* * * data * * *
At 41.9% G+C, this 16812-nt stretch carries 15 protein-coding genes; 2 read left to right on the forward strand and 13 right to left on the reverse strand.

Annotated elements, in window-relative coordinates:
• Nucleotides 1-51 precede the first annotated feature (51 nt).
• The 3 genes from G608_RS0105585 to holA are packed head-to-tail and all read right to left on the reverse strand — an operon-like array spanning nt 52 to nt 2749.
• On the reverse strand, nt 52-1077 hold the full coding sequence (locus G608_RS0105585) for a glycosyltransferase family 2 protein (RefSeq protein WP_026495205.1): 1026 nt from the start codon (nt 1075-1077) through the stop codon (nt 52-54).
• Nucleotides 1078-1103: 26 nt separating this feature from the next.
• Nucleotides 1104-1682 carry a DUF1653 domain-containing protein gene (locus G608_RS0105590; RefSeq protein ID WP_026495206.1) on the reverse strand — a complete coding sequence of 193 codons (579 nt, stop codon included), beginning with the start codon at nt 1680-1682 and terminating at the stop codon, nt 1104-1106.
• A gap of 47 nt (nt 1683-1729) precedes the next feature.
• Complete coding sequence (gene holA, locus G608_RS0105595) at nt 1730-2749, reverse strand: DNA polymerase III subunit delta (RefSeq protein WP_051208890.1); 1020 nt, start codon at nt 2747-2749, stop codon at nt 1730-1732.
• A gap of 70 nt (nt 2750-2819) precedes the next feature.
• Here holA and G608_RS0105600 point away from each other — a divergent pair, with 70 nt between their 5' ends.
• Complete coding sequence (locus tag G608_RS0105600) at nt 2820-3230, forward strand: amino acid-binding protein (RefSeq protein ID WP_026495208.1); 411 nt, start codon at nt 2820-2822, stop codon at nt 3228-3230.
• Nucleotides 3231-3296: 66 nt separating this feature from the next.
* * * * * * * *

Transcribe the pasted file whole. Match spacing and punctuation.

At 41.9% G+C, this 16812-nt stretch carries 15 protein-coding genes; 2 read left to right on the forward strand and 13 right to left on the reverse strand.

Annotated elements, in window-relative coordinates:
• Nucleotides 1-51 precede the first annotated feature (51 nt).
• The 3 genes from G608_RS0105585 to holA are packed head-to-tail and all read right to left on the reverse strand — an operon-like array spanning nt 52 to nt 2749.
• On the reverse strand, nt 52-1077 hold the full coding sequence (locus G608_RS0105585) for a glycosyltransferase family 2 protein (RefSeq protein WP_026495205.1): 1026 nt from the start codon (nt 1075-1077) through the stop codon (nt 52-54).
• Nucleotides 1078-1103: 26 nt separating this feature from the next.
• Nucleotides 1104-1682 carry a DUF1653 domain-containing protein gene (locus G608_RS0105590; RefSeq protein ID WP_026495206.1) on the reverse strand — a complete coding sequence of 193 codons (579 nt, stop codon included), beginning with the start codon at nt 1680-1682 and terminating at the stop codon, nt 1104-1106.
• A gap of 47 nt (nt 1683-1729) precedes the next feature.
• Complete coding sequence (gene holA, locus G608_RS0105595) at nt 1730-2749, reverse strand: DNA polymerase III subunit delta (RefSeq protein WP_051208890.1); 1020 nt, start codon at nt 2747-2749, stop codon at nt 1730-1732.
• A gap of 70 nt (nt 2750-2819) precedes the next feature.
• Here holA and G608_RS0105600 point away from each other — a divergent pair, with 70 nt between their 5' ends.
• Complete coding sequence (locus tag G608_RS0105600) at nt 2820-3230, forward strand: amino acid-binding protein (RefSeq protein ID WP_026495208.1); 411 nt, start codon at nt 2820-2822, stop codon at nt 3228-3230.
• Nucleotides 3231-3296: 66 nt separating this feature from the next.